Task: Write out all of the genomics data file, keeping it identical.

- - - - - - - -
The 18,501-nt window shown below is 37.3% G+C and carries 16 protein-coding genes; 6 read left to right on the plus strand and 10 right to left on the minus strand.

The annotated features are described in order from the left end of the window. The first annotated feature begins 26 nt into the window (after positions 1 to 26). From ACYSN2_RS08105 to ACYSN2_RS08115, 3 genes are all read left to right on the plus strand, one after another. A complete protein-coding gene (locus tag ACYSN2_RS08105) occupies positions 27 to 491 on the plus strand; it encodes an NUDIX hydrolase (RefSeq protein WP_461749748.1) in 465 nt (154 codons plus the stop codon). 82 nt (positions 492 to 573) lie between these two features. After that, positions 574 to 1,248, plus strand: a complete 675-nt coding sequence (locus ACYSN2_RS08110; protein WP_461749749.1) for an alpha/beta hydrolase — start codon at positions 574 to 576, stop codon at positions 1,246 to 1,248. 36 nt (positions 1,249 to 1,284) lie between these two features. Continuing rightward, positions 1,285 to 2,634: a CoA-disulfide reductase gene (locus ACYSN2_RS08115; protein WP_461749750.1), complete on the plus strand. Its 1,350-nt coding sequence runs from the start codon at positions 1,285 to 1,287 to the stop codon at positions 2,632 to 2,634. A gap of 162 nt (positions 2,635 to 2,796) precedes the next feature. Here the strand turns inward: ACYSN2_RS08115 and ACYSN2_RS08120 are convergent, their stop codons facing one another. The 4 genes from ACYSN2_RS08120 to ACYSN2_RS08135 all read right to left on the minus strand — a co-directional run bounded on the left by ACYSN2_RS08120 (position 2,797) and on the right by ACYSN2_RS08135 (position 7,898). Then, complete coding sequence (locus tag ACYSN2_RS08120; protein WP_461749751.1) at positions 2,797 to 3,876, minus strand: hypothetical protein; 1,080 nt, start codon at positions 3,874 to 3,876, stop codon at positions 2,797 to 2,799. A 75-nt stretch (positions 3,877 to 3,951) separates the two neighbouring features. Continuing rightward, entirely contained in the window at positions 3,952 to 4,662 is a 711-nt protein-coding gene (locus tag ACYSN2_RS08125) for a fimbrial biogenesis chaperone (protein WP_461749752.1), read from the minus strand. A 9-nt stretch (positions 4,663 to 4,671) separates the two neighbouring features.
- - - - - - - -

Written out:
The 18,501-nt window shown below is 37.3% G+C and carries 16 protein-coding genes; 6 read left to right on the plus strand and 10 right to left on the minus strand.

The annotated features are described in order from the left end of the window. The first annotated feature begins 26 nt into the window (after positions 1 to 26). From ACYSN2_RS08105 to ACYSN2_RS08115, 3 genes are all read left to right on the plus strand, one after another. A complete protein-coding gene (locus tag ACYSN2_RS08105) occupies positions 27 to 491 on the plus strand; it encodes an NUDIX hydrolase (RefSeq protein WP_461749748.1) in 465 nt (154 codons plus the stop codon). 82 nt (positions 492 to 573) lie between these two features. After that, positions 574 to 1,248, plus strand: a complete 675-nt coding sequence (locus ACYSN2_RS08110; protein WP_461749749.1) for an alpha/beta hydrolase — start codon at positions 574 to 576, stop codon at positions 1,246 to 1,248. 36 nt (positions 1,249 to 1,284) lie between these two features. Continuing rightward, positions 1,285 to 2,634: a CoA-disulfide reductase gene (locus ACYSN2_RS08115; protein WP_461749750.1), complete on the plus strand. Its 1,350-nt coding sequence runs from the start codon at positions 1,285 to 1,287 to the stop codon at positions 2,632 to 2,634. A gap of 162 nt (positions 2,635 to 2,796) precedes the next feature. Here the strand turns inward: ACYSN2_RS08115 and ACYSN2_RS08120 are convergent, their stop codons facing one another. The 4 genes from ACYSN2_RS08120 to ACYSN2_RS08135 all read right to left on the minus strand — a co-directional run bounded on the left by ACYSN2_RS08120 (position 2,797) and on the right by ACYSN2_RS08135 (position 7,898). Then, complete coding sequence (locus tag ACYSN2_RS08120; protein WP_461749751.1) at positions 2,797 to 3,876, minus strand: hypothetical protein; 1,080 nt, start codon at positions 3,874 to 3,876, stop codon at positions 2,797 to 2,799. A 75-nt stretch (positions 3,877 to 3,951) separates the two neighbouring features. Continuing rightward, entirely contained in the window at positions 3,952 to 4,662 is a 711-nt protein-coding gene (locus tag ACYSN2_RS08125) for a fimbrial biogenesis chaperone (protein WP_461749752.1), read from the minus strand. A 9-nt stretch (positions 4,663 to 4,671) separates the two neighbouring features.